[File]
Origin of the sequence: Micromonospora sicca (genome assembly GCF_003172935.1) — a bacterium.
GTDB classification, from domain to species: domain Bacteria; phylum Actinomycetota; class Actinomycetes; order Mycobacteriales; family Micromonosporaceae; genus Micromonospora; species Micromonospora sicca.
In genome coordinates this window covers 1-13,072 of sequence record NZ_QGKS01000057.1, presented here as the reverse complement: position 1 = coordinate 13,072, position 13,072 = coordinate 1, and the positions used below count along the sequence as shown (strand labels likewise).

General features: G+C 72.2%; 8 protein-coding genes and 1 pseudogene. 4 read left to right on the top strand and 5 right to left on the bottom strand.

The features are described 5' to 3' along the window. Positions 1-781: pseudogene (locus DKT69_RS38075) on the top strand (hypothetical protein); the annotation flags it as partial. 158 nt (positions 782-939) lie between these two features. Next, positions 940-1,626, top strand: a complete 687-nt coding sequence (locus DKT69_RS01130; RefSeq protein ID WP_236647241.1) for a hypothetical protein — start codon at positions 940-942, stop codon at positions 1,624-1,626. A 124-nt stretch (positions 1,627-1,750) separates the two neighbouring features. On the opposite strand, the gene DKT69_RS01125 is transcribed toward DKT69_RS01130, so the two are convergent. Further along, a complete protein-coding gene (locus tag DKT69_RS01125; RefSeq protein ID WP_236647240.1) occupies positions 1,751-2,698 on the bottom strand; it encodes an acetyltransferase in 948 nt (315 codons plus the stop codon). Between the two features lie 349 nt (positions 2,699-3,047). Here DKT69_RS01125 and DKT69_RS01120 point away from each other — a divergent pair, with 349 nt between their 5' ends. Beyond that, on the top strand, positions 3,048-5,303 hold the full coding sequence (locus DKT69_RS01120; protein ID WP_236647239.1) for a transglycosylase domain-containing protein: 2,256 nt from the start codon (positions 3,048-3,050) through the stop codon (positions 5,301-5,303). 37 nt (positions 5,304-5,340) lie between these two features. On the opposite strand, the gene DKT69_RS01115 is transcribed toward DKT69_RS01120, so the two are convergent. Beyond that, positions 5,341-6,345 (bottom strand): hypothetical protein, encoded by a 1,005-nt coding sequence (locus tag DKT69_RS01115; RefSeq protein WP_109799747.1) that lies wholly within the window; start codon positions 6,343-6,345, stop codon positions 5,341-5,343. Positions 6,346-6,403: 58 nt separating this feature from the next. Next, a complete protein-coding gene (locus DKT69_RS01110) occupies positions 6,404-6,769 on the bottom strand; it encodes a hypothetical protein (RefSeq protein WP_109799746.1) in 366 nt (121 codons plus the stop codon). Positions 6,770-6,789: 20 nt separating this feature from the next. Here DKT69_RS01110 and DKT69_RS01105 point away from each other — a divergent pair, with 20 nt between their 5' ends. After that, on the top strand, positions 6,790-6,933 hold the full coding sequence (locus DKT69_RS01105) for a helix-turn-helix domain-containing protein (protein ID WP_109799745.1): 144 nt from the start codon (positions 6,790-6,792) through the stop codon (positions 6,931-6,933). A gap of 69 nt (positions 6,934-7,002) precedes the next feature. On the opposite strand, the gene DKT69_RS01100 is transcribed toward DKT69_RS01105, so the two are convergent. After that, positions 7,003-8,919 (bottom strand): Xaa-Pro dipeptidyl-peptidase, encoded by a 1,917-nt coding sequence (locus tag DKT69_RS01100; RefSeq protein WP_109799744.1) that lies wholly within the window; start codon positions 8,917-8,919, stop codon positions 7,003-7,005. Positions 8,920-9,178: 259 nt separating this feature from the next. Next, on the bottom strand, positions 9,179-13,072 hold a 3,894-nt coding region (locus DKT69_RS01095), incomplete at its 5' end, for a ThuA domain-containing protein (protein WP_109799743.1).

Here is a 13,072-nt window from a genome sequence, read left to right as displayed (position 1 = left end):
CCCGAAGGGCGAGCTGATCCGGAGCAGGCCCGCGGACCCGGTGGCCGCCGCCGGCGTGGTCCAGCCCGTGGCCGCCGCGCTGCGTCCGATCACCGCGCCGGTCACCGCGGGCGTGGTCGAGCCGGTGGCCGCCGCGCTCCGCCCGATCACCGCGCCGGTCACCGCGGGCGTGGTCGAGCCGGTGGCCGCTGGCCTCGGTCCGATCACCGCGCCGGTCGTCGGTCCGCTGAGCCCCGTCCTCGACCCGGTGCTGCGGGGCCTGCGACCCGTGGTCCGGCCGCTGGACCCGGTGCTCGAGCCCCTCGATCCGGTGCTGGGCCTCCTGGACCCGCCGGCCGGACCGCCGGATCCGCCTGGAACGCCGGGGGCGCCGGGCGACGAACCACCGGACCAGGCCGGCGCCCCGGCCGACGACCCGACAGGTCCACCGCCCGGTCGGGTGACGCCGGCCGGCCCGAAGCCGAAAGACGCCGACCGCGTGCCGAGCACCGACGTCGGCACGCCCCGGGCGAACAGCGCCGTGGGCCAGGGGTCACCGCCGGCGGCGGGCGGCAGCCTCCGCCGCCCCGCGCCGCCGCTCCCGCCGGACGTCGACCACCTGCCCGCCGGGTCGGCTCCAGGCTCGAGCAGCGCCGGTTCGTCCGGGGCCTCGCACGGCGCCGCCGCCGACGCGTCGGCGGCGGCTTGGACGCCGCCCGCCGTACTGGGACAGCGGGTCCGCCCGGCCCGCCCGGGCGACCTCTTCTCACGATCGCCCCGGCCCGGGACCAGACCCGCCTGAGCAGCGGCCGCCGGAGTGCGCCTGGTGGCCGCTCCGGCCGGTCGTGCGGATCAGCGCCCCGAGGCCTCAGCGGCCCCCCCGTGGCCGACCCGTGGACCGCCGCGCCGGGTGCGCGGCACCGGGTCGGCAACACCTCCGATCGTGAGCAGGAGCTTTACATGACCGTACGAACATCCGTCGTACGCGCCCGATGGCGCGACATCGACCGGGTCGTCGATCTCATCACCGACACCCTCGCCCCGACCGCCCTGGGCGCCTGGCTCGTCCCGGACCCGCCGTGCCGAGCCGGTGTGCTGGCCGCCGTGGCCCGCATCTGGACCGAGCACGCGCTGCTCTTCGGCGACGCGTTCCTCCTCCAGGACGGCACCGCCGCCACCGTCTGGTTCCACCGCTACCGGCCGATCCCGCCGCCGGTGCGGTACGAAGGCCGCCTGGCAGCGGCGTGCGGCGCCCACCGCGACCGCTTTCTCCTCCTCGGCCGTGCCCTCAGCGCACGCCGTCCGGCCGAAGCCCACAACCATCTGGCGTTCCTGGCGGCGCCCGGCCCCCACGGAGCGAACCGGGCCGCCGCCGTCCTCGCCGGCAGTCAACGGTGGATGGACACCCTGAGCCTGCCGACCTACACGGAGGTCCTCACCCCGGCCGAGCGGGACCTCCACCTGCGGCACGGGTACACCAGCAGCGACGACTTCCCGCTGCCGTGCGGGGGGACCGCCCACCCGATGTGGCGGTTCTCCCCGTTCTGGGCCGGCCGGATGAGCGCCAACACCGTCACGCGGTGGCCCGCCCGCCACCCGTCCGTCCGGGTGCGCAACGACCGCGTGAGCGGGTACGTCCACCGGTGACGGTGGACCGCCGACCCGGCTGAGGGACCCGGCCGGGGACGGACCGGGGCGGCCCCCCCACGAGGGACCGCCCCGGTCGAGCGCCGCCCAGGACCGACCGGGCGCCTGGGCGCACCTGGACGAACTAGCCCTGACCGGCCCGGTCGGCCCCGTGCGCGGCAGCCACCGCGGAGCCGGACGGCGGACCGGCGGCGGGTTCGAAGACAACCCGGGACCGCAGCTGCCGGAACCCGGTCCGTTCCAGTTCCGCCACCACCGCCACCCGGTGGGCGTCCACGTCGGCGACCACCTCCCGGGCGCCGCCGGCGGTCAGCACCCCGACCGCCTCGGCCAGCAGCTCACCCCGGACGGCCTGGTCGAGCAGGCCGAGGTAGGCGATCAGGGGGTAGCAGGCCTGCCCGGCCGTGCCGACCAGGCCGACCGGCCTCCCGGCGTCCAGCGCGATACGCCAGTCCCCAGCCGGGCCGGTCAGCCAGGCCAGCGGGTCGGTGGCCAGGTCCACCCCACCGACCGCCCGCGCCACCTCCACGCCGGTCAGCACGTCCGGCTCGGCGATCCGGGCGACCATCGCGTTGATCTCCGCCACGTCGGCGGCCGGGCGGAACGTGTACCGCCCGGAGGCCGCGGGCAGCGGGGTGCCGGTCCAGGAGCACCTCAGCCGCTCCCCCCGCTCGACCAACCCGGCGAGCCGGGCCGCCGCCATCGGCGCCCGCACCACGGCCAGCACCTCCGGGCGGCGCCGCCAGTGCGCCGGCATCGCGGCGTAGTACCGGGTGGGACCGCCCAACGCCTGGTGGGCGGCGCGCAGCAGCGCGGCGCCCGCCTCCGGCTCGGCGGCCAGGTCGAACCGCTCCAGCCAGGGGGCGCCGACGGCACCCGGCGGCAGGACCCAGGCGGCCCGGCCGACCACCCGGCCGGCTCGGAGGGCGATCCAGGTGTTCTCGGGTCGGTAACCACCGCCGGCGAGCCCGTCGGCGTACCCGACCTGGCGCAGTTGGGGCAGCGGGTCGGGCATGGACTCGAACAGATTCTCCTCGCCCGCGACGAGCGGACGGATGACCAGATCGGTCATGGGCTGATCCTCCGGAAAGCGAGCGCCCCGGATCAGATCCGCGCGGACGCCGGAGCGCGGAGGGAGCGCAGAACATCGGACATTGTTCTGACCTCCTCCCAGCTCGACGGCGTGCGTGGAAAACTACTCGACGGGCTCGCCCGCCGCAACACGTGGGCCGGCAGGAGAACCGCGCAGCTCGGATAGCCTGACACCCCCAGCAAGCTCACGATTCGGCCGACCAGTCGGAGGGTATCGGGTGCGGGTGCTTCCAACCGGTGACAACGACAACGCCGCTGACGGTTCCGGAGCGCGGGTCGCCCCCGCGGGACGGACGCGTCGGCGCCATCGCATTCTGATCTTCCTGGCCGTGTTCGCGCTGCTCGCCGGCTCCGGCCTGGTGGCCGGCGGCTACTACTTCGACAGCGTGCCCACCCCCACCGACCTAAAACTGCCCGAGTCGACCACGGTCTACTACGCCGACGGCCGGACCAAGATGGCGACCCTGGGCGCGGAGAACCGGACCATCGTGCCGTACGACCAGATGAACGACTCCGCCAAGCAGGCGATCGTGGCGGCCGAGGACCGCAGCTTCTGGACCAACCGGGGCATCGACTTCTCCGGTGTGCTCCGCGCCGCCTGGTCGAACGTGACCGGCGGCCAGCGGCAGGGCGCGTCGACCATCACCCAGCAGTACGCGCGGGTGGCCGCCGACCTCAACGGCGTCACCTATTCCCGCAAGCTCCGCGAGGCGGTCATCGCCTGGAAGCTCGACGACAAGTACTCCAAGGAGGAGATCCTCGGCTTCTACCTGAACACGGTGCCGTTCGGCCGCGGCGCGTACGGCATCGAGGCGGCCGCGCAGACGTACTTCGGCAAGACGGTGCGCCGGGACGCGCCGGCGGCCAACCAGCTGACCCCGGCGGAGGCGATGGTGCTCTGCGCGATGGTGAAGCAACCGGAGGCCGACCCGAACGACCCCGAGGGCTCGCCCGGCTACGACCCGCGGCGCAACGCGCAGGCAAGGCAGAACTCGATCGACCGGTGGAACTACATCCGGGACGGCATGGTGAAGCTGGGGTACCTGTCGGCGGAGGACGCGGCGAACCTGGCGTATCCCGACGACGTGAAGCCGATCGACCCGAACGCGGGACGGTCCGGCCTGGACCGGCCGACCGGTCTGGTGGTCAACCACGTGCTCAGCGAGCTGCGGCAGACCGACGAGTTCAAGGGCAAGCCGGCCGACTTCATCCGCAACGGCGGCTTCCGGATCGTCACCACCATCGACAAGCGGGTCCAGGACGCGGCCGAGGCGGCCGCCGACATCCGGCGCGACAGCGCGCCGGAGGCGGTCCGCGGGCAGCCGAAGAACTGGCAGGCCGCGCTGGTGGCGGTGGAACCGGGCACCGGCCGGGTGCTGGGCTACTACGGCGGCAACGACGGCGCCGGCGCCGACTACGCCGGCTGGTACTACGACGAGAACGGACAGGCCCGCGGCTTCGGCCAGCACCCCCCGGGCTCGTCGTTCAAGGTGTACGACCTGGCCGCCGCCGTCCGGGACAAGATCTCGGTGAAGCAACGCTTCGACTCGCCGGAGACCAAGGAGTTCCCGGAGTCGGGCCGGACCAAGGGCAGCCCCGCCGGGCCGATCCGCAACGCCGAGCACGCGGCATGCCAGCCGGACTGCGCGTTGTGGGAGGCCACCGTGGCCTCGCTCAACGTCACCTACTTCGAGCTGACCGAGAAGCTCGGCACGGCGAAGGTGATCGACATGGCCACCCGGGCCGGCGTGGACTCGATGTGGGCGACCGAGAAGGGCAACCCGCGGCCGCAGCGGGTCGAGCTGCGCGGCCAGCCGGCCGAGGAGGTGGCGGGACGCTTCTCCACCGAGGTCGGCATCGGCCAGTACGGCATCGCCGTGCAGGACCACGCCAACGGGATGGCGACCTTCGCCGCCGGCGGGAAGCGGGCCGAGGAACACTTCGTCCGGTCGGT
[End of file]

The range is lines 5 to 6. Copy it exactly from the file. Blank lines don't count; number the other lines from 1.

The features are described 5' to 3' along the window. Positions 1-781: pseudogene (locus DKT69_RS38075) on the top strand (hypothetical protein); the annotation flags it as partial. 158 nt (positions 782-939) lie between these two features. Next, positions 940-1,626, top strand: a complete 687-nt coding sequence (locus DKT69_RS01130; RefSeq protein ID WP_236647241.1) for a hypothetical protein — start codon at positions 940-942, stop codon at positions 1,624-1,626. A 124-nt stretch (positions 1,627-1,750) separates the two neighbouring features. On the opposite strand, the gene DKT69_RS01125 is transcribed toward DKT69_RS01130, so the two are convergent. Further along, a complete protein-coding gene (locus tag DKT69_RS01125; RefSeq protein ID WP_236647240.1) occupies positions 1,751-2,698 on the bottom strand; it encodes an acetyltransferase in 948 nt (315 codons plus the stop codon). Between the two features lie 349 nt (positions 2,699-3,047). Here DKT69_RS01125 and DKT69_RS01120 point away from each other — a divergent pair, with 349 nt between their 5' ends. Beyond that, on the top strand, positions 3,048-5,303 hold the full coding sequence (locus DKT69_RS01120; protein ID WP_236647239.1) for a transglycosylase domain-containing protein: 2,256 nt from the start codon (positions 3,048-3,050) through the stop codon (positions 5,301-5,303). 37 nt (positions 5,304-5,340) lie between these two features. On the opposite strand, the gene DKT69_RS01115 is transcribed toward DKT69_RS01120, so the two are convergent. Beyond that, positions 5,341-6,345 (bottom strand): hypothetical protein, encoded by a 1,005-nt coding sequence (locus tag DKT69_RS01115; RefSeq protein WP_109799747.1) that lies wholly within the window; start codon positions 6,343-6,345, stop codon positions 5,341-5,343. Positions 6,346-6,403: 58 nt separating this feature from the next. Next, a complete protein-coding gene (locus DKT69_RS01110) occupies positions 6,404-6,769 on the bottom strand; it encodes a hypothetical protein (RefSeq protein WP_109799746.1) in 366 nt (121 codons plus the stop codon). Positions 6,770-6,789: 20 nt separating this feature from the next. Here DKT69_RS01110 and DKT69_RS01105 point away from each other — a divergent pair, with 20 nt between their 5' ends. After that, on the top strand, positions 6,790-6,933 hold the full coding sequence (locus DKT69_RS01105) for a helix-turn-helix domain-containing protein (protein ID WP_109799745.1): 144 nt from the start codon (positions 6,790-6,792) through the stop codon (positions 6,931-6,933). A gap of 69 nt (positions 6,934-7,002) precedes the next feature. On the opposite strand, the gene DKT69_RS01100 is transcribed toward DKT69_RS01105, so the two are convergent. After that, positions 7,003-8,919 (bottom strand): Xaa-Pro dipeptidyl-peptidase, encoded by a 1,917-nt coding sequence (locus tag DKT69_RS01100; RefSeq protein WP_109799744.1) that lies wholly within the window; start codon positions 8,917-8,919, stop codon positions 7,003-7,005. Positions 8,920-9,178: 259 nt separating this feature from the next. Next, on the bottom strand, positions 9,179-13,072 hold a 3,894-nt coding region (locus DKT69_RS01095), incomplete at its 5' end, for a ThuA domain-containing protein (protein WP_109799743.1).

Here is a 13,072-nt window from a genome sequence, read left to right as displayed (position 1 = left end):